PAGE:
Rated: Mature

Kid games

Keep in mind with kids’ skills, you’ll need to opt into a lot of permissions. These might include recording your child’s voice, so take a look at the terms before agreeing.

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Silly Things

Designed to get kids moving, Silly Things has Alexa prompting them to perform different actions, from posing for selfies to pretending they’re in an invisible box. You do have to ask for something else to try each time, presumably because kids will likely want to spend more time pretending to ride a broom or acting like a zombie who’s scared of humans than doing an upside down smile.

Rated: N/A

Queen’s Mathematician

This skill is a combination of choose-your-own-adventure and math game. You are tasked with rescuing the queen after she’s been kidnapped by tricky, arithmetic-loving elves. To save her, players must solve problems (fewer than 99) involving addition, subtraction, or saying which number is higher or lower. To launch the skill, you’ll want to say “open” or “start” plus the name of the game, because saying “Play Queen’s Mathematician” prompts Alexa to look for music. To be fair, it does sound like the name of a prog-rock band*.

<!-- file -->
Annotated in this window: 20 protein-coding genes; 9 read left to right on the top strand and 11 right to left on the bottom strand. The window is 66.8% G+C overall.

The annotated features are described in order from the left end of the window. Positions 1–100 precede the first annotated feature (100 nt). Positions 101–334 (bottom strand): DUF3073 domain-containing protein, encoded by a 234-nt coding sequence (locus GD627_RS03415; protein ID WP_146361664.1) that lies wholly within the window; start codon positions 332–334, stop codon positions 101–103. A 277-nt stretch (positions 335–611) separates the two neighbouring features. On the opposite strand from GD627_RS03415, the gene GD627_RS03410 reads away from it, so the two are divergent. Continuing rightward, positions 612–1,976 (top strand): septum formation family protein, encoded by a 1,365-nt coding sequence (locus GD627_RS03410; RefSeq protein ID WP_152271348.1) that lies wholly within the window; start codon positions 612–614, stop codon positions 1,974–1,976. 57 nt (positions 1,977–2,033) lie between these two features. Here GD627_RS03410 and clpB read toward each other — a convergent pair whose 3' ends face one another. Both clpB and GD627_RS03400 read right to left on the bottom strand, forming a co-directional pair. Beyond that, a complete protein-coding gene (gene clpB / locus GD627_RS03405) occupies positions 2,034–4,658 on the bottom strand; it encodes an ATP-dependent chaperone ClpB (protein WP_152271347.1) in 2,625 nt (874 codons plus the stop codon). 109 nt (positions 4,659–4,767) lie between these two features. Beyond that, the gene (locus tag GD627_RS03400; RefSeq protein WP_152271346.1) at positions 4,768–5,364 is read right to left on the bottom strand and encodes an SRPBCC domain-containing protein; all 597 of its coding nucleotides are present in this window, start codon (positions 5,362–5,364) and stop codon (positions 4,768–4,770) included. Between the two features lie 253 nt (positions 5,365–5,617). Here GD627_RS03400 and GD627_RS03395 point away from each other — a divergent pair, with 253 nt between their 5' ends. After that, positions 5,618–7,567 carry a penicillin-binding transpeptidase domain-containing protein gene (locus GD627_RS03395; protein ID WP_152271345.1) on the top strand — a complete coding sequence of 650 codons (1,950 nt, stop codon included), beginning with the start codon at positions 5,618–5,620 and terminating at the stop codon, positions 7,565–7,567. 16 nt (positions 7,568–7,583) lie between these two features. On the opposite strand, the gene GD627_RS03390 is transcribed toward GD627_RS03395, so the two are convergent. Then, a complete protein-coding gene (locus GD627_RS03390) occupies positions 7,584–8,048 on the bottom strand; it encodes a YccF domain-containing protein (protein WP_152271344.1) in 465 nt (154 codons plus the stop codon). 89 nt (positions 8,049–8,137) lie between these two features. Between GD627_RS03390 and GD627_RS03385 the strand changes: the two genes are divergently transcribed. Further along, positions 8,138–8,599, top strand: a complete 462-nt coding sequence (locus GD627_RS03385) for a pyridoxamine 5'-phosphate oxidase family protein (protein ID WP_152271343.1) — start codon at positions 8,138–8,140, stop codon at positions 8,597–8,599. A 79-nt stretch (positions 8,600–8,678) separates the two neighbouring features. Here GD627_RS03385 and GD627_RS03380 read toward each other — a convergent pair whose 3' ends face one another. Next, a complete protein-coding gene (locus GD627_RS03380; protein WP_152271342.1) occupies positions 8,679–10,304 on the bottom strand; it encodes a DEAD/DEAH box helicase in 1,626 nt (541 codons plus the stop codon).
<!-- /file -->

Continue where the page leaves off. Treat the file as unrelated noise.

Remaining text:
*We’ve been informed that Brian May is Queen’s mathematician because he has a Ph.D. in astrophysics.

Rated: N/A

Animal Game

This 20-questions-but-just-for-animals game is a bit eerie. You think of an animal, and Alexa asks questions to try and figure it out. Some are yes-or-no (Does it roar? Is it extinct?) while others require an answer: What color is it? How many legs does it have? We tried to stump her with a platypus, but Alexa figured it out after 17 questions.

Rated: N/A

Animal Workout

Another get-up-and-move game, this skill asks kids to do as the animals do. The movements, or, if you’re acting like a cow, moo-vements, range from sticking your tongue out like a giraffe to flapping your “wings” like a butterfly or swinging your arms like an ape. Music plays for about 15 seconds per animal. You might want to move the furniture for this one.

Rated: N/A